Article

You say "regret" and I say "relief": a need to break the polemic about abortion

Contraception (Impact Factor: 2.93). 09/2008; 78(2):87-9. DOI: 10.1016/j.contraception.2008.04.116
Source: PubMed
0 Followers
 · 
77 Views
  • [Show abstract] [Hide abstract]
    ABSTRACT: The notion that abortion causes poor mental health has gained traction, even though it is not supported by research. Few studies have comprehensively investigated women's postabortion emotions. Baseline data from a longitudinal study of women seeking abortion at 30 U.S. facilities between 2008 and 2010 were used to examine emotions among 843 women who received an abortion just prior to the facility's gestational age limit, were denied an abortion because they presented just beyond the gestational limit or obtained a first-trimester abortion. Multivariable analyses were used to compare women's emotions about their pregnancy and about their receipt or denial of abortion after one week, and to identify variables associated with experiencing primarily negative emotions postabortion. Compared with women who obtained a near-limit abortion, those denied the abortion felt more regret and anger (scoring, on average, 0.4-0.5 points higher on a 0-4 scale), and less relief and happiness (scoring 1.4 and 0.3 points lower, respectively). Among women who had obtained the abortion, the greater the extent to which they had planned the pregnancy or had difficulty deciding to seek abortion, the more likely they were to feel primarily negative emotions (odds ratios, 1.2 and 2.5, respectively). Most (95%) women who had obtained the abortion felt it was the right decision, as did 89% of those who expressed regret. Difficulty with the abortion decision and the degree to which the pregnancy had been planned were most important for women's postabortion emotional state. Experiencing negative emotions postabortion is different from believing that abortion was not the right decision.
    Perspectives on Sexual and Reproductive Health 09/2013; 45(3):122-31. DOI:10.1363/4512213 · 1.41 Impact Factor
  • [Show abstract] [Hide abstract]
    ABSTRACT: A companion paper (New and Wittey) describes a new Power Equipment Rack concept. The present paper describes the design of a SMPS for the new rack. The SMPS operates on 240V 50Hz s.p. A.C., producing a nominal 28A D.C. at a preset level between 52 and 58V D.C. The active element is a power transistor half-bridge switching the transformer primary winding at 20kHz between the centre tap of series connected capacitors across a D.C. link, using PWM for load-dependent regulation. The D.C. link is provided by a f.w. diode bridge across the line, feeding a small reservoir capacitor, topped up by a shunt-transistor (boost) converter giving line-dependent pre-regulation. The rectified transformer output (40kHz) after filtering for ripple and RFI may be used to provide an output of either polarity. A low power auxiliary inverter provides isolated supplies for the transistor base drives. The module is totally enclosed for better mechanical protection and freedom from RFI, and has a single full length `thermal wall' heat sink carrying insulated devices, which forms the mechanical `back bone' of the module. 95% of the drilling and tapping operations are carried out in this heat sink using a steel jig. Almost all interconnections are made using PCB tracks, leaving only a few wire links between PCB and devices. Overall efficiency is better than 90% at f.l.c. and the psophometric ripple is about 1mV. Line power factor is better than 0.97 and fold back current limit below 40V cuts the current back to 2.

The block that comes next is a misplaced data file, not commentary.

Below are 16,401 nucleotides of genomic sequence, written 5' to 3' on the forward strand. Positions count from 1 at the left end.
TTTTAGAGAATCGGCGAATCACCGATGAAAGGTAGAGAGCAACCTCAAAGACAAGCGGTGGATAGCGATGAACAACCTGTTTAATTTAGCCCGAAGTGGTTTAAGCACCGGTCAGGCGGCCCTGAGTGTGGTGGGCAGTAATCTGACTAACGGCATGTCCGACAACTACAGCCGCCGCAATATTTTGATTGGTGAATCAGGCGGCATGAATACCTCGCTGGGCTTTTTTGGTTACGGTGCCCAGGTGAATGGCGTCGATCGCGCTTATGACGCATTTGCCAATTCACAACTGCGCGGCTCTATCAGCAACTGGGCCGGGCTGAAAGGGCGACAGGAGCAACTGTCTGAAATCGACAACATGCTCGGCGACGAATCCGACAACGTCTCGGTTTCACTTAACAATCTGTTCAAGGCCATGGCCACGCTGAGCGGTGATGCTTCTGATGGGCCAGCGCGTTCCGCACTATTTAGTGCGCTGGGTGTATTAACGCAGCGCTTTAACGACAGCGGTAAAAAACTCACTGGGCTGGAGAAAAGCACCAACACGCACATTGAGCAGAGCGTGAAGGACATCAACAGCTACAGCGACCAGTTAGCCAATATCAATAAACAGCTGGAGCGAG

Telecommunications Energy Conference, 1982. INTELEC 1982. International; 11/1982
  • [Show abstract] [Hide abstract]
    ABSTRACT: The debate about abortion regret rests on competing assumptions about women’s attachment to pregnancy. Antiabortion claimants argue women always attach to pregnancy (inevitably regretting abortion), while abortion rights supporters counter that women do not attach to pregnancies they choose to terminate (feeling relief instead). Neither assumption explains women’s experience; research shows that attachment is discursively produced. Using interview data from 21 women, this study moves past these political claims to empirically identify three sources of women’s emotional difficulty around abortion: social disapproval, romantic relationship loss, and head versus heart conflict. Findings point to the importance of attention to women’s lived experience and space for complex feelings around abortion.
    Symbolic Interaction 05/2012; 35(2-2):105-122. DOI:10.1002/symb.11 · 0.40 Impact Factor